Such a transition needs active support and enablement of the transformation process. While the topic has many facets, we just want to name three key prerequisites: Firstly, the changes described above need to be baked into aligned supply chain processes and routines and implemented with a high degree of process discipline. While it is natural to focus on short-term issue resolution, a consistent focus on issue anticipation is much harder to sustain and needs to be systematically trained and enforced. Secondly, risk mitigation, data accuracy, process adherence, and stability need to be methodically measured, monitored, and managed as part of performance dialogues. And thirdly, operations and commercial management needs to understand, role-model, and actively support working towards the new supply chain imperatives.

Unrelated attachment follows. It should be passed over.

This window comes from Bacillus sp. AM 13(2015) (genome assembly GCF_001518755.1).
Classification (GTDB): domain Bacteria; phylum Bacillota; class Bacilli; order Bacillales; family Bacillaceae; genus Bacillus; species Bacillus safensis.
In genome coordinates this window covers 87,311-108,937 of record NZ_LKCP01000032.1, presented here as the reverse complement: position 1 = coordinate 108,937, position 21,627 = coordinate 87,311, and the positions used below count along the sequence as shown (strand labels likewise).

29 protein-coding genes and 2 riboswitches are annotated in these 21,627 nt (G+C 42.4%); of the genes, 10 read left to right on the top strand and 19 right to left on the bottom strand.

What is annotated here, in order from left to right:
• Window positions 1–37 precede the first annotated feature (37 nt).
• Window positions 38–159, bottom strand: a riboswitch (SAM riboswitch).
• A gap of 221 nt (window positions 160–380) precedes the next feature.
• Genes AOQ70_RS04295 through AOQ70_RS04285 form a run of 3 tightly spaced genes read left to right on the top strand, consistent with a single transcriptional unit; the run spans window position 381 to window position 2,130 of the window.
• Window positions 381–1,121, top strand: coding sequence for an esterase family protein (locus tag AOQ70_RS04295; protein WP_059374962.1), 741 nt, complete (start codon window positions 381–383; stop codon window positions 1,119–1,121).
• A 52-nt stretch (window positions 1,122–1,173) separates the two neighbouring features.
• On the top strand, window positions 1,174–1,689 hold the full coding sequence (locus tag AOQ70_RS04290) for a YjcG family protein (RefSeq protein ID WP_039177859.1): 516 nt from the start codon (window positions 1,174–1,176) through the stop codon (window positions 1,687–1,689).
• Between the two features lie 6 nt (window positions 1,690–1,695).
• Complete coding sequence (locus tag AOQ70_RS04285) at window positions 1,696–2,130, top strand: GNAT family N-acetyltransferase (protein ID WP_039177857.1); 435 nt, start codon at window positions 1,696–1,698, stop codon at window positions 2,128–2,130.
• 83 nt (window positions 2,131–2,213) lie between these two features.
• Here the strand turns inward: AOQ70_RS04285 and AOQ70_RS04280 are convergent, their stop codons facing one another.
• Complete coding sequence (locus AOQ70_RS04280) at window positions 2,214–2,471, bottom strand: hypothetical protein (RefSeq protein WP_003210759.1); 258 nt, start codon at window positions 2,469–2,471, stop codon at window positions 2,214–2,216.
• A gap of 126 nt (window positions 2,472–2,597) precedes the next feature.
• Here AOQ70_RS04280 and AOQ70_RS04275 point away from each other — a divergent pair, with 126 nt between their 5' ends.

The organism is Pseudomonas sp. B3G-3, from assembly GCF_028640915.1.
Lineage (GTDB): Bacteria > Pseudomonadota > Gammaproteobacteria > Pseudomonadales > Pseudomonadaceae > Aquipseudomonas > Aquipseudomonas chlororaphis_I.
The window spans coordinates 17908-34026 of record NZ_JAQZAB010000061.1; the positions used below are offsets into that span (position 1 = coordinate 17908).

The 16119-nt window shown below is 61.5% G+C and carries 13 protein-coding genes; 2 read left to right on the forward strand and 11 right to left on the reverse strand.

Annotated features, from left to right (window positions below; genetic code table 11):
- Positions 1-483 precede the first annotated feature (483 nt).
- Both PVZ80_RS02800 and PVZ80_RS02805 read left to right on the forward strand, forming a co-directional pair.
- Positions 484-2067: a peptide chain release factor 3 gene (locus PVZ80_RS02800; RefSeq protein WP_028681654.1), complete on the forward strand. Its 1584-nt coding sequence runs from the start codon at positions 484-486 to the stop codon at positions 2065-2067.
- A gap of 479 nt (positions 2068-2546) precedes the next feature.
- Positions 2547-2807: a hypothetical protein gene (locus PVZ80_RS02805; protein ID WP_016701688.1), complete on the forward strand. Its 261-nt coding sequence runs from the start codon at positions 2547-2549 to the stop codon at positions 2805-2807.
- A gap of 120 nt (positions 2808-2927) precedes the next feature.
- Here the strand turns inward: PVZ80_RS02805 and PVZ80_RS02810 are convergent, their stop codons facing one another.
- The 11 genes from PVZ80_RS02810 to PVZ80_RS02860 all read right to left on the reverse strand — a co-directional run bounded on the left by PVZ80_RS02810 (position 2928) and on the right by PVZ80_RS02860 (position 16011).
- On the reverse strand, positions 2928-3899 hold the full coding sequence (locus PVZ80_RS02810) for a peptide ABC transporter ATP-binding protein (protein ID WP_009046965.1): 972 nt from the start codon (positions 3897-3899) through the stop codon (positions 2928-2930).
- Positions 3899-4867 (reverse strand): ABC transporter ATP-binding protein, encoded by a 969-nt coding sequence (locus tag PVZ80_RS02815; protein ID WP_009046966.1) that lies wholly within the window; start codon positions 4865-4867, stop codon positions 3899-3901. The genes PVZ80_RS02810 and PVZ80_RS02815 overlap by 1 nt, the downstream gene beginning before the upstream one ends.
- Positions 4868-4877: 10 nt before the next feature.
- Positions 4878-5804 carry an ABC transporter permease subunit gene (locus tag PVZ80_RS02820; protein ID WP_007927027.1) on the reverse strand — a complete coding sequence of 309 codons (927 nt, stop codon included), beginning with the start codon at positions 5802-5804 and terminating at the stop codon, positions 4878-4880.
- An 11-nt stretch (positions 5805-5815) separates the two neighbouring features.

Not Rocket Science … but Back to the Basics, Enabled by Modern Methods and Technology
In a time when supply chain management is becoming a top priority in many board rooms, the bar for success is rising, and business leaders are expecting a different level of value from their supply chain function: protecting the business from systematic supply risk. Dynamically optimizing order allocation and pricing in collaboration with commercial. Creating robust tactical plans by continuously integrating the latest knowledge on constraints and uncertainties. Contributing to stable and cost-effective operations in difficult times.
The good message is none of the above is rocket science. Clear end-to-end concepts, value-adding processes and routines, and strong cross-functional collaboration are the key ingredients that can create major positive impact on the business. The first step forward for business leaders is to assess their organization’s maturity with regard to the five imperatives, as a basis for target-state design and implementation.